Steep Learning Curves When…

Writing a Book For the First Time

perils of writing a book for the first time
Soon to be filled…?

I’ve been kicking an idea for a book around for a while; and this year seemed the perfect opportunity to do something about it. It’s a brilliant ‘job’ and I am loving it, although I soon learned (and am still learning) that I needed a whole new wardrobe of ‘hats’.

But learning new skills is something I like to do because I am generally too mean to pay other people to do things that I, in theory could do myself. But oh boy, is there a lot to learn about getting a book onto the shelves!

So far I have needed to study…….

  • Blogging. Practicing simply getting words down (and read). Meant learning about code, HTML, CSS, PHP, FTP content management and the behemoth of wordpress.
  • How to write‘, it’s a long time since I was at school! Just getting to grips with proper presentation of words, grammar and splelling etc. Still making lots of mistakes.
  • What they call ‘engaging content’, writing to capture peoples attention in todays world where we are constantly bombarded with words, is difficult.
  • Copywriting (and I had to learn about copyright!) means learning how to capture peoples attention. Headlines, titles and tag lines REALLY matter, get it wrong and you are destined for obscurity in todays ‘keyword’ obsessed, search engined world.
  • Learning about presentation, WORD is a HUGE program with lots of difficult, dark corners where things like TOC lists live. Modifying styles to look pretty and the perils of handling large documents.
  • Data management, fear of losing 20,000 words with a single click is enough to keep you awake at night, not to mention coming home to find the laptop nicked! Autosave and backups to the cloud every few minutes means that the laptop could go from under your very nose and you would be cool. As long as the servers in Canada have not melted etc……
  • Working with black and white images, learning about ‘gain’ and ‘colour filters’, ‘layers’ and ‘bleed’ and lots of stuff about dots…….
  • Then comes editing, copyediting, production editing, proofreading and reading manuscripts backwards or out loud to avoid, “not seeing the wood for the trees”.
  • Publishing. Jeeze, higher walls than Alcatraz! You can’t get a publisher unless you have an agent and you can’t get an agent unless you have one in the family and even then…..
  • And then you have self-publishing and what a minefield that is, full of ‘helpful’ people sharks…..
  • Sales of Kindles etc mean that the age of the eBook has to be taken seriously too, but what file format to use? AZW (kindle), DOC/DOCX, TXT, HTML, OPF, TR2/3, FB2, XML,ARG, DTB, CHM, PDF, PS, DJVU, LIT, PDB, DNL… ok, I think I’ll stop now as my brain hurts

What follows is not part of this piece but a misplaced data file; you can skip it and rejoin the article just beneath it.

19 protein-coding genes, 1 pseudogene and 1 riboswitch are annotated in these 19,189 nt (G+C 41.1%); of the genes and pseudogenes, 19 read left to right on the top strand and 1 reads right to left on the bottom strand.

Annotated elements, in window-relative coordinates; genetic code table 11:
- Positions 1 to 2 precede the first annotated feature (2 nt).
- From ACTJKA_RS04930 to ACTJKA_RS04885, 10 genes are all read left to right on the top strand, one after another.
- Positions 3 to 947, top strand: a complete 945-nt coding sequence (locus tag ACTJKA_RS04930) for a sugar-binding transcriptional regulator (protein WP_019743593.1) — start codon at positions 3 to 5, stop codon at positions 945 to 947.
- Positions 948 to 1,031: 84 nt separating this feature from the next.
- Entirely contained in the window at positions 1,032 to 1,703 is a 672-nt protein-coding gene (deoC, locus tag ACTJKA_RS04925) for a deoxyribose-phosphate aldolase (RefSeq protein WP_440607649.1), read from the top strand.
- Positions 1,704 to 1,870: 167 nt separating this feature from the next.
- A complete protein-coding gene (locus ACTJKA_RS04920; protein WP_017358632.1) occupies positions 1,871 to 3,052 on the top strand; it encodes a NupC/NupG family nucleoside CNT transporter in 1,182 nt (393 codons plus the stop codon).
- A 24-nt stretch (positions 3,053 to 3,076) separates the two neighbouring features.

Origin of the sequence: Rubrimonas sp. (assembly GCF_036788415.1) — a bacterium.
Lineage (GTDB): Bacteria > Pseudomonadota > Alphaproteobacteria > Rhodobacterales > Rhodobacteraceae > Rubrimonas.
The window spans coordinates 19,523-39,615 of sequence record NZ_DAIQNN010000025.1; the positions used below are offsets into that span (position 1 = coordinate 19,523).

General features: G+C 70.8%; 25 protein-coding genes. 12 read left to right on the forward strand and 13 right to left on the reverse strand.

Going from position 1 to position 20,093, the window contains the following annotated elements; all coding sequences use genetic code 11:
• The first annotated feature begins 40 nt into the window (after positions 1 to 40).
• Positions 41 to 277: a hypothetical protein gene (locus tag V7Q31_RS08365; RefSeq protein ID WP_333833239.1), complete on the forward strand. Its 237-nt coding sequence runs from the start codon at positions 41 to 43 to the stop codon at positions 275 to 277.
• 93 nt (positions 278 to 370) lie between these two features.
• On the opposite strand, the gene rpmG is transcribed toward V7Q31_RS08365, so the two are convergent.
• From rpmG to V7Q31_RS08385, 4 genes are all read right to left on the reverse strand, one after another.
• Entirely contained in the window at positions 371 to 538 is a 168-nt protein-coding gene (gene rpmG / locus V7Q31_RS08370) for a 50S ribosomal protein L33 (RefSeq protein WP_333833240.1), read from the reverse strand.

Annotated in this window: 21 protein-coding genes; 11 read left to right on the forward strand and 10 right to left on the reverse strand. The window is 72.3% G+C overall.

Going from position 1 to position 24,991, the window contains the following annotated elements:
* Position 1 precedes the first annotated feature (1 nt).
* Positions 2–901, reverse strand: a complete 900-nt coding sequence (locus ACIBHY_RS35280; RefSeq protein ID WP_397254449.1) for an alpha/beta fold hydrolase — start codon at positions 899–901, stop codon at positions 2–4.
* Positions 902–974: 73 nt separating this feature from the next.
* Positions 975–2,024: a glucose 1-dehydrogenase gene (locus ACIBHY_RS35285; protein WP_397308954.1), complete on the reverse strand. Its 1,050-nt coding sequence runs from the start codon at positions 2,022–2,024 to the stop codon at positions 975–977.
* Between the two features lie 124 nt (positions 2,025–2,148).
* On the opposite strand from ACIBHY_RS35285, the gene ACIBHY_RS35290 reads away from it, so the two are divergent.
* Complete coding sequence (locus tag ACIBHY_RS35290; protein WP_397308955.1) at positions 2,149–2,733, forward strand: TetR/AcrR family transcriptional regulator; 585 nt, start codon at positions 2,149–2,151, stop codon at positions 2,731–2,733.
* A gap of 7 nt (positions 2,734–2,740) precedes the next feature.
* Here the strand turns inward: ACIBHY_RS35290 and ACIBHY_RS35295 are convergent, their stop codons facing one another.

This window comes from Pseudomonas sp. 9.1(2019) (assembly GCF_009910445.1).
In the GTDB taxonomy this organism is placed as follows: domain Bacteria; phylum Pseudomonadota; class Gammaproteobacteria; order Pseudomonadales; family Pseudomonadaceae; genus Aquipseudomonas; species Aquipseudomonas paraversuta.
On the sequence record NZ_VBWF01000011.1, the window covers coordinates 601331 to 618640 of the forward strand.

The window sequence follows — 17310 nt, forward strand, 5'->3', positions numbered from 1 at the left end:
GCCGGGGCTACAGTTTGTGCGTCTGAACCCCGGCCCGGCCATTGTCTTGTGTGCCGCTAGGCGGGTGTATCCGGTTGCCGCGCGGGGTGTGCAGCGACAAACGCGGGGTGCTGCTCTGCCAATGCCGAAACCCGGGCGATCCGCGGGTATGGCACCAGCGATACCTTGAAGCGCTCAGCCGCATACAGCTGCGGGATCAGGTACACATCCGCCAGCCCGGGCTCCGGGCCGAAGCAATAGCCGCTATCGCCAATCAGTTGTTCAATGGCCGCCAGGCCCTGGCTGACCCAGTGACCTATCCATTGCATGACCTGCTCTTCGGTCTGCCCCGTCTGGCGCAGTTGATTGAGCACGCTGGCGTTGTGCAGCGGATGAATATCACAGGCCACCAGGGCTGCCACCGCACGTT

• Marketing. No point in writing a book if you can’t sell it. Learning what works and what doesn’t to sell books, is a huge topic, full of very clever and subtle tweaks to capture attention. It’s no good writing what you think people need to read, you have to write what they want to read. Huge difference, massive even.

There’s also that unshakable feeling that you really should stop wasting time daydreaming about earning a living electronically and get a ‘proper job’. This feeling goes against how we ‘ordinary’ people were brung up and is never spoken about by others, although often ever so slightly implied.

And then there is the f e a r. The fear that the end result will be crap and that no one will want to read what you have invested so much time and effort on. The fear of being arrogant, ‘who am I to assume that I have anything worthy to say?’ kind of thing. The fear of ridicule, the humiliation of putting yourself ‘out there’. But then there is also the fear of that ‘proper job’ to spur you on ;-).

But if there is one thing I’ve learned about this whole process; it’s all too easy to give up. Fortunately thick skin and persistence have accounted for more entrepreneurial successes than any other method I’ve read about. I can be persistent, I can do the late hours. Whether I have any talent, is fortunately decided by others, thank God.

Oh and anyway, it’s way too cold to be working outside in the winter here……….
Stay well

About Ian

Handyman, humanitarian, inventor, blogger and finally a house husband looking after Cecilia, Julia, William near Hvalstrand in Asker, Norway.
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